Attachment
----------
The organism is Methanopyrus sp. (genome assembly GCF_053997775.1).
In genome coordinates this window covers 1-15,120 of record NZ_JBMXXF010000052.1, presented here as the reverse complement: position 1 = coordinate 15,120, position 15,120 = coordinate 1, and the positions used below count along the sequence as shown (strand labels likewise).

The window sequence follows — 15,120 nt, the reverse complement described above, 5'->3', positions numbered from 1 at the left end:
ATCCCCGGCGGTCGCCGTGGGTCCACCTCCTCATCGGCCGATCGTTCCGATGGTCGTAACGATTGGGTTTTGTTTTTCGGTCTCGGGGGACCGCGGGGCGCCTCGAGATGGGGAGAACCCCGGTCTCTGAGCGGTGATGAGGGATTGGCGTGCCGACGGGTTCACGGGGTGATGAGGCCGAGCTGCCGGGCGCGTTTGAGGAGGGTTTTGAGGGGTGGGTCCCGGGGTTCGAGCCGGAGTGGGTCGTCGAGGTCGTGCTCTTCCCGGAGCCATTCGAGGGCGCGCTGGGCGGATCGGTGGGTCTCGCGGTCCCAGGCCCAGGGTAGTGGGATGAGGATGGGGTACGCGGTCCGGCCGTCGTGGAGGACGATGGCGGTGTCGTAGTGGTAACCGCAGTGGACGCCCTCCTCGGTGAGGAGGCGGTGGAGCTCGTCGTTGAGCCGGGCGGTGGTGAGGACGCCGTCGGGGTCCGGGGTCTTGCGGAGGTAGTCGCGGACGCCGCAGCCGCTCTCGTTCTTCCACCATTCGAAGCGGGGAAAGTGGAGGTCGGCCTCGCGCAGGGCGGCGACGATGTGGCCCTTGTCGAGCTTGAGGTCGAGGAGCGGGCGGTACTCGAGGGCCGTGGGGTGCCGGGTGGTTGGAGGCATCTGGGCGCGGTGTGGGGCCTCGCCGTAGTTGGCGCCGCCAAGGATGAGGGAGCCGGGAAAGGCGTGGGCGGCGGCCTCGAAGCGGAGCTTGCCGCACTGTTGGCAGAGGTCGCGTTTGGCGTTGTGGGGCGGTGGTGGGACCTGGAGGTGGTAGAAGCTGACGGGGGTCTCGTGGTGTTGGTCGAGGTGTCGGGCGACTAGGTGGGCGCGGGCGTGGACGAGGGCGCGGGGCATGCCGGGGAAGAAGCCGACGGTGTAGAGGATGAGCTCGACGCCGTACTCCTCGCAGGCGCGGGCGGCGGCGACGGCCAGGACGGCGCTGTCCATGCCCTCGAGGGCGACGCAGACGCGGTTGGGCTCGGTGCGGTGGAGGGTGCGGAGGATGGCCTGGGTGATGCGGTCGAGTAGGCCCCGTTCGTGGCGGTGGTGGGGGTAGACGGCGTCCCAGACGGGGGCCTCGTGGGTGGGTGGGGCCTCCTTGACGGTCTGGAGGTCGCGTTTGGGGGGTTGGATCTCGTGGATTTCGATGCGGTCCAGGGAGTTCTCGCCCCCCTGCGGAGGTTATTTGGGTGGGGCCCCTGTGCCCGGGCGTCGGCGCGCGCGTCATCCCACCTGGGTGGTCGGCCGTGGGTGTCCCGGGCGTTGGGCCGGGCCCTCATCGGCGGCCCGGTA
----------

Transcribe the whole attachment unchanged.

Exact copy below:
The organism is Methanopyrus sp. (genome assembly GCF_053997775.1).
In genome coordinates this window covers 1-15,120 of record NZ_JBMXXF010000052.1, presented here as the reverse complement: position 1 = coordinate 15,120, position 15,120 = coordinate 1, and the positions used below count along the sequence as shown (strand labels likewise).

The window sequence follows — 15,120 nt, the reverse complement described above, 5'->3', positions numbered from 1 at the left end:
ATCCCCGGCGGTCGCCGTGGGTCCACCTCCTCATCGGCCGATCGTTCCGATGGTCGTAACGATTGGGTTTTGTTTTTCGGTCTCGGGGGACCGCGGGGCGCCTCGAGATGGGGAGAACCCCGGTCTCTGAGCGGTGATGAGGGATTGGCGTGCCGACGGGTTCACGGGGTGATGAGGCCGAGCTGCCGGGCGCGTTTGAGGAGGGTTTTGAGGGGTGGGTCCCGGGGTTCGAGCCGGAGTGGGTCGTCGAGGTCGTGCTCTTCCCGGAGCCATTCGAGGGCGCGCTGGGCGGATCGGTGGGTCTCGCGGTCCCAGGCCCAGGGTAGTGGGATGAGGATGGGGTACGCGGTCCGGCCGTCGTGGAGGACGATGGCGGTGTCGTAGTGGTAACCGCAGTGGACGCCCTCCTCGGTGAGGAGGCGGTGGAGCTCGTCGTTGAGCCGGGCGGTGGTGAGGACGCCGTCGGGGTCCGGGGTCTTGCGGAGGTAGTCGCGGACGCCGCAGCCGCTCTCGTTCTTCCACCATTCGAAGCGGGGAAAGTGGAGGTCGGCCTCGCGCAGGGCGGCGACGATGTGGCCCTTGTCGAGCTTGAGGTCGAGGAGCGGGCGGTACTCGAGGGCCGTGGGGTGCCGGGTGGTTGGAGGCATCTGGGCGCGGTGTGGGGCCTCGCCGTAGTTGGCGCCGCCAAGGATGAGGGAGCCGGGAAAGGCGTGGGCGGCGGCCTCGAAGCGGAGCTTGCCGCACTGTTGGCAGAGGTCGCGTTTGGCGTTGTGGGGCGGTGGTGGGACCTGGAGGTGGTAGAAGCTGACGGGGGTCTCGTGGTGTTGGTCGAGGTGTCGGGCGACTAGGTGGGCGCGGGCGTGGACGAGGGCGCGGGGCATGCCGGGGAAGAAGCCGACGGTGTAGAGGATGAGCTCGACGCCGTACTCCTCGCAGGCGCGGGCGGCGGCGACGGCCAGGACGGCGCTGTCCATGCCCTCGAGGGCGACGCAGACGCGGTTGGGCTCGGTGCGGTGGAGGGTGCGGAGGATGGCCTGGGTGATGCGGTCGAGTAGGCCCCGTTCGTGGCGGTGGTGGGGGTAGACGGCGTCCCAGACGGGGGCCTCGTGGGTGGGTGGGGCCTCCTTGACGGTCTGGAGGTCGCGTTTGGGGGGTTGGATCTCGTGGATTTCGATGCGGTCCAGGGAGTTCTCGCCCCCCTGCGGAGGTTATTTGGGTGGGGCCCCTGTGCCCGGGCGTCGGCGCGCGCGTCATCCCACCTGGGTGGTCGGCCGTGGGTGTCCCGGGCGTTGGGCCGGGCCCTCATCGGCGGCCCGGTA